What new and upcoming filmmakers do you think we should take notice of?
Tom Paton is filmmaker much like me and has the same attitude of getting out there and making as many films as possible, doing it our own way. His new film Redwood which is coming soon is a great example of that. He knows how to tell a great story on a tight budget, he does it very well and he’s a hungry filmmaker.
Oliver Park is one of the best horror writer-directors right now. He’s done a few shorts and will soon be making his first feature. His first short, Vicious, is literally one of the scariest films I’ve seen in my life. He’s in talks with some big companies so I hope he gets his shot soon.
How would you describe your writing and filmmaking style?
I get inspired by locations and things I see. I think my films are very visual, so I like to use locations. In low budget filmmaking you can’t use big sets so I like to shoot on location, find something cool and shoot the hell out of it and show off where we are. I also like to use characters that I believe in and care about. There are a lot of horror films where you don’t care about the characters, so I try to write them like real, relatable people.
Are there any reviews of your work, positive or negative, that have stayed with you?
I only tend to read bad reviews because I think they’re brilliant, but I also think you need to take criticism. One comment that sticks out for me is when Wandering Rose was released as Demon Baby in America. A guy tweeted me and said, “to the director of Demon Baby, I really hope you die of cat aids, it’s the worst film I’ve ever seen”. That’s a very creative insult! Then he repeated the point asking why have a film called Demon Baby when it doesn’t have a demon or a baby [Laughs]? Now with social media, everything is instant and everyone can be a critic which I think is fantastic. I look at that and think he wasn’t having a go at me or the film in general, it was the title. This is part of the industry. When I was first told the title was being changed, I genuinely thought it was a joke. The film did well and it made money so I can’t complain, but you have to be aware that it’s a product and a business.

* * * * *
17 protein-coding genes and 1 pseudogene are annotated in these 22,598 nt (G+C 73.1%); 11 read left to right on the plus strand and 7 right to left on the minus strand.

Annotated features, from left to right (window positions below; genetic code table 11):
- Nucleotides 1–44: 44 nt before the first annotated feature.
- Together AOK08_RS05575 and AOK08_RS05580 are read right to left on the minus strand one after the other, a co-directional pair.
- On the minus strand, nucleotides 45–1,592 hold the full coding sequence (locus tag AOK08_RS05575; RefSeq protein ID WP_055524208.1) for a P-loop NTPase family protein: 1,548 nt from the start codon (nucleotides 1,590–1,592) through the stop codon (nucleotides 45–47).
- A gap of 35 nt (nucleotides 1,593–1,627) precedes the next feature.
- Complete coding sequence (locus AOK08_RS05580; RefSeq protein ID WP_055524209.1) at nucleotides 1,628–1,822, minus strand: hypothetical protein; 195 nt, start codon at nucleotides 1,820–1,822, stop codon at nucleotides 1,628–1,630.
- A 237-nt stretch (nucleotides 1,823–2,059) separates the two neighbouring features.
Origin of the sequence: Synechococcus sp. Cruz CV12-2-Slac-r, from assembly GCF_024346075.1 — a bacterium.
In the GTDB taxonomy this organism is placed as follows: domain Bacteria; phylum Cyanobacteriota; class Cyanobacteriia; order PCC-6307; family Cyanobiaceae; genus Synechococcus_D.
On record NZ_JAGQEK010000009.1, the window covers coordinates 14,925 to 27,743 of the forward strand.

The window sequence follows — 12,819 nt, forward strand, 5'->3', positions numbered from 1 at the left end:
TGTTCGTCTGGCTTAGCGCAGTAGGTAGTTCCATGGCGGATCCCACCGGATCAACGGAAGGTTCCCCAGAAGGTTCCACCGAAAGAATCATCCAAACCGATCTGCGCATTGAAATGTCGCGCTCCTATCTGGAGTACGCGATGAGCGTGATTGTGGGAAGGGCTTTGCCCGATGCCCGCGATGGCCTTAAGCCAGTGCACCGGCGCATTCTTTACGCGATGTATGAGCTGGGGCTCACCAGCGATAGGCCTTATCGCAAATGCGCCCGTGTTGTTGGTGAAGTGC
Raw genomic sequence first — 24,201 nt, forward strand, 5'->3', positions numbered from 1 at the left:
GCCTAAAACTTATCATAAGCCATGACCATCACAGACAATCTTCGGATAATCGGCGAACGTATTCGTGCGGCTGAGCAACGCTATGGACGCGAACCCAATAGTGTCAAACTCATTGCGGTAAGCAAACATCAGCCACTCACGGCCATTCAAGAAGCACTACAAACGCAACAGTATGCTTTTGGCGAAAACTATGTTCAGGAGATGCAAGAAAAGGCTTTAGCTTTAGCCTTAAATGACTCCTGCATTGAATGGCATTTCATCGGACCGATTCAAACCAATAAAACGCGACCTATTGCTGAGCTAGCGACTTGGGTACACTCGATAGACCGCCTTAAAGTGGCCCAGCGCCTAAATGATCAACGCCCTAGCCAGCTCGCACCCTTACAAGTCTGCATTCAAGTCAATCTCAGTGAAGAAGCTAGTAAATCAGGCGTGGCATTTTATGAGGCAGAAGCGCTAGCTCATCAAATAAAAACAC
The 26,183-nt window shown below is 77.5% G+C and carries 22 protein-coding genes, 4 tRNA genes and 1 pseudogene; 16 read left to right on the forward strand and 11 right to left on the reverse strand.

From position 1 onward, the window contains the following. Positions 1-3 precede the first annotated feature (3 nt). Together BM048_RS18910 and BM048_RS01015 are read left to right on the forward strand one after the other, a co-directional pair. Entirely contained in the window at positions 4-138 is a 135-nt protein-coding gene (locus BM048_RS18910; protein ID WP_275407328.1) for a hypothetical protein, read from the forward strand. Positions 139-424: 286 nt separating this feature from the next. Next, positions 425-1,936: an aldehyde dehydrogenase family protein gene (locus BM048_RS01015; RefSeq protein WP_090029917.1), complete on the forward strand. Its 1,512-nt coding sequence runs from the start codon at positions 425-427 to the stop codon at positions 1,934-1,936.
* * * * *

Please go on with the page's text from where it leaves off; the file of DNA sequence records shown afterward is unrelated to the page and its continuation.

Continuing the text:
What aspects of writing to do you find the most difficult?
I love developing the original idea and planning my characters. What I hate is re-writing drafts when changes come. You’ve written something for your own reasons and I understand why you need to do it, sometimes there’s a good logic from notes, but it takes away some of the creativity.
How important are names to you in your books?
Every single character I’ve named is after members of my family. I’ve got a big Irish family so I’m going through everyone! [Laughs]
Writing is not a static process, how have you developed as a writer over the years?
I collaborate a lot more. I now write with Lee Apsey who was also my co-producer on Dark Beacon. It’s good to have someone to bounce ideas around with. After I did Wandering Rose, I completed a Masters in scriptwriting and that was the most amazing education and helped me improve a lot. If I go back to watch Wandering Rose, I cringe at some of the dialogue now, but it’s about evolving and growing. Getting input from actors is important too and they can bring a lot of ideas, both in character and dialogue, so I like to have read-throughs beforehand.
What tools do you feel are must-haves for writers?
Alcohol! [Laughs] My Masters lecturer used to say, “write drunk, edit sober.” Get a bottle of red wine or whatever your tipple is and write away. Also send your work around to friends and welcome feedback. For me, a film is like building a house. The script is the architect’s plans you have to follow. Once the film is made, you can’t go back knocking down walls, adding doors and changing things. It’s the blueprint you follow, so make sure you get it right.
What is the best piece of advice you ever received with regards to your writing and filmmaking?
I love Robert Rodriguez’s book “Rebel Without a Crew” which gives a lot of advice and that was the point I realized I just had to go and do it. If I’m around other filmmakers or even guest lecturing, I always say that your brain is your biggest excuse… thinking you need a famous actor, a specific piece of kit, or a £50m budget. Just go out and tell your story with whatever resources you have.